A man regains consciousness at the bottom of a cave, with no concept of how he arrived there, nor any idea who the dead man is at his side. Only one thing is certain – he has to escape the menacing creature that’s pursuing him. His journey back to the surface takes him through a cemetery – like world that s been abandoned by a mysterious organization called Eden Log.


In Franck Vestiel’s low-budget debut Eden Log, which begins, like life itself, in a pool of primal ooze. From this there emerges a man (Clovis Cornillac), gasping for breath, covered in filth and no less disoriented than the viewer. As he gropes his way upwards through his dark, dank surroundings towards some kind of illuminating truth about who, and where, he might be, he takes us on an allegorical journey that will accommodate all manner of theological, social and ecological concerns, and will end in a city of pristine beauty whose paradisiac qualities have already been undermined by the filth, abjection and horror exposed beneath. This is a long way from the space opera of Star Wars, but those who like a more transcendental brand of SF (think 2001: A Space Odyssey, Solaris or The Fountain) will find themselves on familiar ground.

Eden Log is structured like a video game. Our amnesiac hero (if, indeed, he is a hero) ascends through different levels of tree roots, mud and machinery, on the way receiving obscure clues and fragments of information, facing various opponents (ferocious subterranean mutant workers, ambiguous technicians, and armed guards from the surface) and having to come to terms with his own unique status in the world of Eden Log.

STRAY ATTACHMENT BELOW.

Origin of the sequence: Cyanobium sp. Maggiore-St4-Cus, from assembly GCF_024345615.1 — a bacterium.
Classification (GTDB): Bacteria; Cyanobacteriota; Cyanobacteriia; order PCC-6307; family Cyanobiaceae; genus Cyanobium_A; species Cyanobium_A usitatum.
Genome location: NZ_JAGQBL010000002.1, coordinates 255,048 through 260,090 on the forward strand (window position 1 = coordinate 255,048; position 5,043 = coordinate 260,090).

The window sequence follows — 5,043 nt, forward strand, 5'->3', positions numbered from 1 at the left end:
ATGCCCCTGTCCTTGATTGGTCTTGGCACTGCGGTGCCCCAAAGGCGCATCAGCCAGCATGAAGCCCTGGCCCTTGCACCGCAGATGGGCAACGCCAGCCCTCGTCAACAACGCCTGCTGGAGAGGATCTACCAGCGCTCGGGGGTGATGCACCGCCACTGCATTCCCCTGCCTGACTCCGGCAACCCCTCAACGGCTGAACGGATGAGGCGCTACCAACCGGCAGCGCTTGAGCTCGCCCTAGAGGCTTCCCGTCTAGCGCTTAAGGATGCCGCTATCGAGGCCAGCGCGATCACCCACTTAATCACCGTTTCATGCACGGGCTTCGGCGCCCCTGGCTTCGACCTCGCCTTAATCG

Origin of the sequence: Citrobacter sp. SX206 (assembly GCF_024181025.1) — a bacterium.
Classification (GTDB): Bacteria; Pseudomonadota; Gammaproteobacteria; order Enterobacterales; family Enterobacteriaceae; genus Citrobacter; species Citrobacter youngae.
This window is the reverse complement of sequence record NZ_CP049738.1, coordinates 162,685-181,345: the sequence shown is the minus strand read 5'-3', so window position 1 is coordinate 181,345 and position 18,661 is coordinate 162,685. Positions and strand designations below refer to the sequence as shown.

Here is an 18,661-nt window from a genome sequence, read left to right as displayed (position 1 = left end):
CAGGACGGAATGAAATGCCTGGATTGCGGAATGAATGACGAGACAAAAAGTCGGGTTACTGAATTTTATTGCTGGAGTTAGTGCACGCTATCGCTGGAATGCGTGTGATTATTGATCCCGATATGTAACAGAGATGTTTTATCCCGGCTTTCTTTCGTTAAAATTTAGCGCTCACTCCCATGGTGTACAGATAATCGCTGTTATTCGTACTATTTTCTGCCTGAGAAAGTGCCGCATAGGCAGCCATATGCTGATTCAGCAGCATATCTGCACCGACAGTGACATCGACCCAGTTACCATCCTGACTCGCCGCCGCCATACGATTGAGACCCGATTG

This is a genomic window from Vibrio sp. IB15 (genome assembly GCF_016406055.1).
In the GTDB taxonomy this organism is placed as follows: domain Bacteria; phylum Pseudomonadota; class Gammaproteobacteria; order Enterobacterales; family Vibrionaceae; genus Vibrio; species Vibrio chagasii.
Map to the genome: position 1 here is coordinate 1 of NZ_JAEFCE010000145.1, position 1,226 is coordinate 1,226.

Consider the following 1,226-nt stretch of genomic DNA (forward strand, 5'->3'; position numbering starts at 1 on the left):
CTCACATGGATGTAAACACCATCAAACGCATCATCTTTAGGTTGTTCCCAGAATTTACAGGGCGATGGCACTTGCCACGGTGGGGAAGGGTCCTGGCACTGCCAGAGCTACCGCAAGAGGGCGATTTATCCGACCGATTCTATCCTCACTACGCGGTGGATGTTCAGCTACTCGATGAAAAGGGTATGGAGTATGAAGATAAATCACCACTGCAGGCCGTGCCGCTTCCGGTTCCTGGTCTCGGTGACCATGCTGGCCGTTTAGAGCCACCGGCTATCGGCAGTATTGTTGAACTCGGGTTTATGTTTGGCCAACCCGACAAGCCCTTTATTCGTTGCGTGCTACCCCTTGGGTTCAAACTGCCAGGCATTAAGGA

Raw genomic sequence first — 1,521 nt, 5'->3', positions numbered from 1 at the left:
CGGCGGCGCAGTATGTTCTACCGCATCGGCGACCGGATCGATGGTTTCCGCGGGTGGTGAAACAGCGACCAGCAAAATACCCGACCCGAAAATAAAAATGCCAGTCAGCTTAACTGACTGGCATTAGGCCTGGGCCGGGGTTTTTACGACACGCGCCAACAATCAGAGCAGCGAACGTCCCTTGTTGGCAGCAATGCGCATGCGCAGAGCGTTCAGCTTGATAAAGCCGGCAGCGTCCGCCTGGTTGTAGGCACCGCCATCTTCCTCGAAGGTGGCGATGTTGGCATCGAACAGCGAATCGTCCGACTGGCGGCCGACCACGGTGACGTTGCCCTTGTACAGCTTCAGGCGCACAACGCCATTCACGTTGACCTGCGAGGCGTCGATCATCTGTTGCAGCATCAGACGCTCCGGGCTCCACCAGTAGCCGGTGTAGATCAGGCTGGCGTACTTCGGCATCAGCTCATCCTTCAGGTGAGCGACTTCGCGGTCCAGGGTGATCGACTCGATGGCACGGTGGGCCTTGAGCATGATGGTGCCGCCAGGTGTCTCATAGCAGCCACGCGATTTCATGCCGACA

Mood is key here. The wonderful underground sets drip with atmosphere, and have been shot with filmstock so utterly desaturated that it takes a while to realise there is any colour at all. The protagonist spends the first ten minutes of the film grunting incoherently, and even when he begins to speak, asks questions rather than making statements. Such action as there is tends to be impressionistic instead of graphic, and even the explanations offered by the technicians are fragmented and allusive.

There is a lot going on here. Vestiel’s stylishly bleak parable of paradise lost dramatises humankind’s unbounded capacity to exploit everything, including other humans. Its world is divided into all-too-recognisable hierarchies of haves and have-nots, and while these may be as old (in SF terms) as HG Wells’ novella The Time Machine (1895) and Fritz Lang’s groundbreaking film Metropolis (1927), the arresting image here of the ‘strange fruit’ engendered by slavery is utterly original. Meanwhile Vestiel’s Tree of Life taps into current preoccupations with the environment (with mankind at the root of all evil), while also pointing to all manner of religious archetypes.

The DVD has no supplementals. The A/V Quality is a mess with the audio seeming way too flat for a genre film. I wish that someone would’ve given the cinematographer a copy of Visions of Light to watch. You can make and break a movie by the photography. The film’s a mess to watch, therefore it makes it hard to understand. Pass on the flick and watch something better.

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